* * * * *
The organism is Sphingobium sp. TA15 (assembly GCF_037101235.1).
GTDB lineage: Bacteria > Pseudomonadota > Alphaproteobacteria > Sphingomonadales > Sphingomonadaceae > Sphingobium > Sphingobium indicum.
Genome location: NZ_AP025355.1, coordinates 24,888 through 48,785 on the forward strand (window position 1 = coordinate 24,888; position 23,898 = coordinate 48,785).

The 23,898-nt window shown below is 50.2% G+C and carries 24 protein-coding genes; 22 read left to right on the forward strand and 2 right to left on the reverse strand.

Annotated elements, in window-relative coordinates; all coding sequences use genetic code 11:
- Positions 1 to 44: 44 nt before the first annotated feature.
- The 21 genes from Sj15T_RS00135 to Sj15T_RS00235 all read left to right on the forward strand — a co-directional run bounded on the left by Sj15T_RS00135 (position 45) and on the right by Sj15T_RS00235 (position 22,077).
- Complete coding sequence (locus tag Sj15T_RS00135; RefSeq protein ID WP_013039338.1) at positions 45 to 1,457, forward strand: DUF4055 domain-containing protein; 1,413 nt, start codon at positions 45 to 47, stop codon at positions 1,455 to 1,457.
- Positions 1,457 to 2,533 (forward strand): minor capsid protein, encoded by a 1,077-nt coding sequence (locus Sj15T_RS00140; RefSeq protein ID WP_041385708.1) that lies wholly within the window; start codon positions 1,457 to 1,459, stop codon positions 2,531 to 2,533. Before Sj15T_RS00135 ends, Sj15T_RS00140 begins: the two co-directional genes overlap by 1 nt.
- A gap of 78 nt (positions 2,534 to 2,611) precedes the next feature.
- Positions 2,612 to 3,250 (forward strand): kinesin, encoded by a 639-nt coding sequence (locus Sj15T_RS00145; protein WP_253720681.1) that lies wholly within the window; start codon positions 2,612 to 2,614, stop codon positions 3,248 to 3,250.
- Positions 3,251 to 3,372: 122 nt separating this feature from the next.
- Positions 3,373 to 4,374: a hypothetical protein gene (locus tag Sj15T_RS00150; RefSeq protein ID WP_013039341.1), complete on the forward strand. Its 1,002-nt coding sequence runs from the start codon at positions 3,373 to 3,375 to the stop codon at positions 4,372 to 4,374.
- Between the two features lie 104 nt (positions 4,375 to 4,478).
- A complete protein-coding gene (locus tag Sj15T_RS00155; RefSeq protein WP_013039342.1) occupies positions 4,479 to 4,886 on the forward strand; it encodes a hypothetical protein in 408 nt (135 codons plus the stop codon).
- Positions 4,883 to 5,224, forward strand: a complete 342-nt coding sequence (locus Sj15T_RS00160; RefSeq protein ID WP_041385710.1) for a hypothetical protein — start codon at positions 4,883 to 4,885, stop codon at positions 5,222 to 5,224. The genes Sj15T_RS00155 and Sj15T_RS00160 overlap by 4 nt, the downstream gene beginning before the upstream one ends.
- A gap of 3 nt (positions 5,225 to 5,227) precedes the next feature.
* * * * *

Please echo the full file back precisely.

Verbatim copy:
The organism is Sphingobium sp. TA15 (assembly GCF_037101235.1).
GTDB lineage: Bacteria > Pseudomonadota > Alphaproteobacteria > Sphingomonadales > Sphingomonadaceae > Sphingobium > Sphingobium indicum.
Genome location: NZ_AP025355.1, coordinates 24,888 through 48,785 on the forward strand (window position 1 = coordinate 24,888; position 23,898 = coordinate 48,785).

The 23,898-nt window shown below is 50.2% G+C and carries 24 protein-coding genes; 22 read left to right on the forward strand and 2 right to left on the reverse strand.

Annotated elements, in window-relative coordinates; all coding sequences use genetic code 11:
- Positions 1 to 44: 44 nt before the first annotated feature.
- The 21 genes from Sj15T_RS00135 to Sj15T_RS00235 all read left to right on the forward strand — a co-directional run bounded on the left by Sj15T_RS00135 (position 45) and on the right by Sj15T_RS00235 (position 22,077).
- Complete coding sequence (locus tag Sj15T_RS00135; RefSeq protein ID WP_013039338.1) at positions 45 to 1,457, forward strand: DUF4055 domain-containing protein; 1,413 nt, start codon at positions 45 to 47, stop codon at positions 1,455 to 1,457.
- Positions 1,457 to 2,533 (forward strand): minor capsid protein, encoded by a 1,077-nt coding sequence (locus Sj15T_RS00140; RefSeq protein ID WP_041385708.1) that lies wholly within the window; start codon positions 1,457 to 1,459, stop codon positions 2,531 to 2,533. Before Sj15T_RS00135 ends, Sj15T_RS00140 begins: the two co-directional genes overlap by 1 nt.
- A gap of 78 nt (positions 2,534 to 2,611) precedes the next feature.
- Positions 2,612 to 3,250 (forward strand): kinesin, encoded by a 639-nt coding sequence (locus Sj15T_RS00145; protein WP_253720681.1) that lies wholly within the window; start codon positions 2,612 to 2,614, stop codon positions 3,248 to 3,250.
- Positions 3,251 to 3,372: 122 nt separating this feature from the next.
- Positions 3,373 to 4,374: a hypothetical protein gene (locus tag Sj15T_RS00150; RefSeq protein ID WP_013039341.1), complete on the forward strand. Its 1,002-nt coding sequence runs from the start codon at positions 3,373 to 3,375 to the stop codon at positions 4,372 to 4,374.
- Between the two features lie 104 nt (positions 4,375 to 4,478).
- A complete protein-coding gene (locus tag Sj15T_RS00155; RefSeq protein WP_013039342.1) occupies positions 4,479 to 4,886 on the forward strand; it encodes a hypothetical protein in 408 nt (135 codons plus the stop codon).
- Positions 4,883 to 5,224, forward strand: a complete 342-nt coding sequence (locus Sj15T_RS00160; RefSeq protein ID WP_041385710.1) for a hypothetical protein — start codon at positions 4,883 to 4,885, stop codon at positions 5,222 to 5,224. The genes Sj15T_RS00155 and Sj15T_RS00160 overlap by 4 nt, the downstream gene beginning before the upstream one ends.
- A gap of 3 nt (positions 5,225 to 5,227) precedes the next feature.